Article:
"I hate you."
This was not, in fairness, the response I had expected to receive to my news, but it was — in a joking way — an understandable one.
I told several friends over the last months that I would be attending the canonizations of Popes John Paul II and John XXIII, and the reply was the same …”I hate you.”
It was not a reaction of jealousy or pettiness, but one of sudden emotion in the face of wanting to be there for the day that John Paul II, already “the Great” becomes Saint John Paul II.
Anyone who lived during his pontificate has stories to tell about how he changed their lives or where they were perhaps the day he was elected, the day he was shot, some event during a papal trip or the long day and evening as the entire world kept vigil when he went to God. Those are strong emotional memories for Catholics.
They are even more powerful for the untold numbers of non-Catholics who came into the Church during John Paul’s extraordinary 27 years as pope. They were drawn by his clarity, his energy and his powerful words: “Be not Afraid.” And these converts — like the millions of Catholics around the planet who belong to the “John Paul II Generations” — all want to be here, in Rome, when the man who altered the trajectories of their lives is recognized by the Church officially for being what so many of us thought he was during his lifetime; a Saint.
Even getting to Rome brought a sense of palpable excitement. The four-hour layover at Charles de Gaulle airport near Paris that completed my journey to Rome was marked by several remarkable sights and sounds.
As we all sat waiting passing the time, a group of pilgrims began chanting Morning Prayer and quietly singing hymns. The passengers at the surrounding gates first quizzically looked around and then grew silent listening. They did not scowl or roll their eyes; they listened attentively, and a few asked what was going on. In several languages, I heard the words “John Paul II,” “Giovanni Paolo,” “Juan Pablo” and “Jean Paul.”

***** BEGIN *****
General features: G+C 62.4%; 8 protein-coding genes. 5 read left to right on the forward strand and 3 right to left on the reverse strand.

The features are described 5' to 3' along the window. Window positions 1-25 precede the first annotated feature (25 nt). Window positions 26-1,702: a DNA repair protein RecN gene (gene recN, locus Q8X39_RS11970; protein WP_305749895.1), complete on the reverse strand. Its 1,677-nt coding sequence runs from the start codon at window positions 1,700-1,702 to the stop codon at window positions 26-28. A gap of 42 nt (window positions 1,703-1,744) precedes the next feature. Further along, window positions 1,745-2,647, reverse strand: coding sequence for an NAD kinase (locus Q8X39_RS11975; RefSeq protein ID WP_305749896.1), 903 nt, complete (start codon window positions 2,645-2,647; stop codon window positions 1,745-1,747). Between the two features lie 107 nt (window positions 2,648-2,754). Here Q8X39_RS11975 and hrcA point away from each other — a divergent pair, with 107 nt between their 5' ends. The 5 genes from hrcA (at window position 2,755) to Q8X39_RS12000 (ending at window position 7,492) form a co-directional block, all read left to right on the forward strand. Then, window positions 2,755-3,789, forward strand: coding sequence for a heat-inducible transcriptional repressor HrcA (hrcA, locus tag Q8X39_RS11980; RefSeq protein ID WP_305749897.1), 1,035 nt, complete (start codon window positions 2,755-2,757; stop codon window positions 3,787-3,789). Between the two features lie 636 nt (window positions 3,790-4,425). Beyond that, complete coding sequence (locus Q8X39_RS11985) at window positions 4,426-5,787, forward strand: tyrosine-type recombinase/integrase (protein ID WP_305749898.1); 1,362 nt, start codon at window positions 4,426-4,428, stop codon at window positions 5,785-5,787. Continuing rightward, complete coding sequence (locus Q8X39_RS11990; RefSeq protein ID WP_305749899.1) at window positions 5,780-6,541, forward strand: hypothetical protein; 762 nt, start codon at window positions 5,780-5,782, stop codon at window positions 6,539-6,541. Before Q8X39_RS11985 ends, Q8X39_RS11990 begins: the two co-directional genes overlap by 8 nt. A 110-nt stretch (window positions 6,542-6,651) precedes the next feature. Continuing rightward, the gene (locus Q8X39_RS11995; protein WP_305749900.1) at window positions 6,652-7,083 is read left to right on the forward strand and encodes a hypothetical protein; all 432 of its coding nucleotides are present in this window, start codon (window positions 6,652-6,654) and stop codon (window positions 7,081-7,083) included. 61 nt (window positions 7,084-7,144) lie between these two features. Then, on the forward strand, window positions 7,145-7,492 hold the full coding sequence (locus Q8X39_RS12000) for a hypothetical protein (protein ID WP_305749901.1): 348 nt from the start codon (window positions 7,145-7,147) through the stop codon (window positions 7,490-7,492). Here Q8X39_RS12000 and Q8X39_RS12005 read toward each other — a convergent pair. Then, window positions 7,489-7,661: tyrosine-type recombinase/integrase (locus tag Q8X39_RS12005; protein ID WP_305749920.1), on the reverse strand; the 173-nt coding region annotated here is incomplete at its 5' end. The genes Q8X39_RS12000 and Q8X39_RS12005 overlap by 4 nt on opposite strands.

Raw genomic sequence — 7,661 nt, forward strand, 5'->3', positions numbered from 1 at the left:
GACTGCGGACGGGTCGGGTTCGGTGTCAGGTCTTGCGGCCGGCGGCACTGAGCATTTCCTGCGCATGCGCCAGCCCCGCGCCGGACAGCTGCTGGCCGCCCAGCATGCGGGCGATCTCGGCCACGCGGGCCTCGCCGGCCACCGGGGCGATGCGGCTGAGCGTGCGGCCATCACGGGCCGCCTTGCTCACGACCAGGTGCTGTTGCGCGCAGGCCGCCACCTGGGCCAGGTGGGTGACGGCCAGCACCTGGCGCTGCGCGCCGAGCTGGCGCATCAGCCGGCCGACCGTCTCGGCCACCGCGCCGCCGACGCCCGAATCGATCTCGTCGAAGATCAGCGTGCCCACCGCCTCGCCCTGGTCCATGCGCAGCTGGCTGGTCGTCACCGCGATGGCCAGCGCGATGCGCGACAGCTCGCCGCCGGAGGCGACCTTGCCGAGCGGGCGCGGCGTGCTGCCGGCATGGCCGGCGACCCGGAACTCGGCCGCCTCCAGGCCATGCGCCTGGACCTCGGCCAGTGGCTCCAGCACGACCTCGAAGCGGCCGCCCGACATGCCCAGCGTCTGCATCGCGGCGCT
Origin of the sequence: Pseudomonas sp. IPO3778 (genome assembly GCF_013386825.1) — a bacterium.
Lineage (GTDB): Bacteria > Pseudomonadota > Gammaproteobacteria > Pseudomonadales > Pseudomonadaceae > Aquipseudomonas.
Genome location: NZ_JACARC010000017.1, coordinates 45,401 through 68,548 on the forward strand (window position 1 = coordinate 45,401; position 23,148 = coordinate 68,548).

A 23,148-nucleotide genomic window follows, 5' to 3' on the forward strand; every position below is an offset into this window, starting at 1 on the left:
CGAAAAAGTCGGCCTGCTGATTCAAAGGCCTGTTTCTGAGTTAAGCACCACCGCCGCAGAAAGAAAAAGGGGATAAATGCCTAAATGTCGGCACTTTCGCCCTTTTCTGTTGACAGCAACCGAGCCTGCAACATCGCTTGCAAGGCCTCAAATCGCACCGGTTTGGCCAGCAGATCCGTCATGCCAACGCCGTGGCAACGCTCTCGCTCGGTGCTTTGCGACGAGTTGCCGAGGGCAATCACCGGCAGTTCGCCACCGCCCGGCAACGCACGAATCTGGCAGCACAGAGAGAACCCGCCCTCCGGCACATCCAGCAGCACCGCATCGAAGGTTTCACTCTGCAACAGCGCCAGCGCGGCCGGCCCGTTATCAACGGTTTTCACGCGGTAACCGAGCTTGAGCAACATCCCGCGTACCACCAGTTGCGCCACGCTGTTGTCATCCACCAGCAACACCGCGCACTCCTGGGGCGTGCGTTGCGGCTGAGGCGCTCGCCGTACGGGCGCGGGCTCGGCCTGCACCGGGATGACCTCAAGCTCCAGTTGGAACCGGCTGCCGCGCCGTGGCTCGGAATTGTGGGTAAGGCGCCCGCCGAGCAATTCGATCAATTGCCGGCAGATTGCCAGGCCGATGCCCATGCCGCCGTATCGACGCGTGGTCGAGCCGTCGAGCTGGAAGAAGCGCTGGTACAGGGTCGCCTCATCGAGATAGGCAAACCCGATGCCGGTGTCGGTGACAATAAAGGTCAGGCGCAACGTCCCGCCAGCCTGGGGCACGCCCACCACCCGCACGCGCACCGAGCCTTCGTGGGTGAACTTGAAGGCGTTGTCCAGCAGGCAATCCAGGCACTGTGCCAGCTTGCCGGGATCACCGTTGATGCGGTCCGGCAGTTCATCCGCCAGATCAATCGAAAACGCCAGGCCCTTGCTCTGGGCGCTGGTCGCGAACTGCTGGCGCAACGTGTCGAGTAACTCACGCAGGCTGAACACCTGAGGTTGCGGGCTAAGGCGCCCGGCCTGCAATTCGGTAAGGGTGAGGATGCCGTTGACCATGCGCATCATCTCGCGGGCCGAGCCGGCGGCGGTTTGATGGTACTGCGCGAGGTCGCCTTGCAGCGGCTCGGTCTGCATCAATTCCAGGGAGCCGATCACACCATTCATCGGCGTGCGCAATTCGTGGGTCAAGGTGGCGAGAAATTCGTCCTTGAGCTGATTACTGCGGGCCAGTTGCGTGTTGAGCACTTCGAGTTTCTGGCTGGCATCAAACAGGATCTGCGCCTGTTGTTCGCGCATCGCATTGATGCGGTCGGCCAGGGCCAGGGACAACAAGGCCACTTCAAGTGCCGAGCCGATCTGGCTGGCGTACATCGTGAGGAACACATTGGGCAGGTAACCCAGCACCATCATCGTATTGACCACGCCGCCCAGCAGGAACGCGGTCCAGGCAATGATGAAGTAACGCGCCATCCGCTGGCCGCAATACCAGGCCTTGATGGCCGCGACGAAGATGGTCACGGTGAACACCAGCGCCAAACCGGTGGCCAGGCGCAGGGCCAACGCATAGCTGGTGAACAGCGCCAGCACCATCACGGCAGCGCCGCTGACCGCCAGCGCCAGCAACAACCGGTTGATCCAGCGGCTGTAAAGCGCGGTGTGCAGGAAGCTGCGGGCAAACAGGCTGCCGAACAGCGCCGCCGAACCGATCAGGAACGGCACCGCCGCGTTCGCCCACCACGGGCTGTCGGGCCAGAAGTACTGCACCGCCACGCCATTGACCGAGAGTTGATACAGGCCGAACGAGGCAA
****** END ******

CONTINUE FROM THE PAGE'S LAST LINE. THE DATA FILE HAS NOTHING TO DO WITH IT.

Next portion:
There were also large contingents of Africans, Americans, French and Dutch Catholics on board the flight. By my informal count, my flight alone had three bishops. They will be joining the 150 Cardinals and 1,000 bishops, along with the more than 90 official delegations from various countries and 24 heads of state or royalty and perhaps several million pilgrims.
It is expected that volunteers will hand out four million free water bottles and 150,000 liturgical booklets. Well more than a thousand extra portable toilets are being put into place close to St. Peter’s Square, and 17 giant video screens will broadcast the Mass live around the city, including one at the departure lounge of Rome’s Fiumicino airport.
The Square is already packed with pilgrims as the Vatican’s workers, among them the dedicated Sampietrini (workers of St. Peter’s), labor to finish scaffolding for the hundreds of television cameras and the several thousand journalists who have arrived in the Eternal City. I have heard that many young people, unable to afford hotels or hostels, let alone find available ones at this late hour, are planning to arrive on Saturday and then sleep in St. Peter’s Square before leaving Monday morning. It means that much for them to be here.
So I can hardly blame friends for having an emotional response to the news not so much that I was going but that that circumstances made it impossible for them to be here. I know I was profoundly impacted by John Paul II. All of us were.
Matthew Bunson is OSV senior correspondent.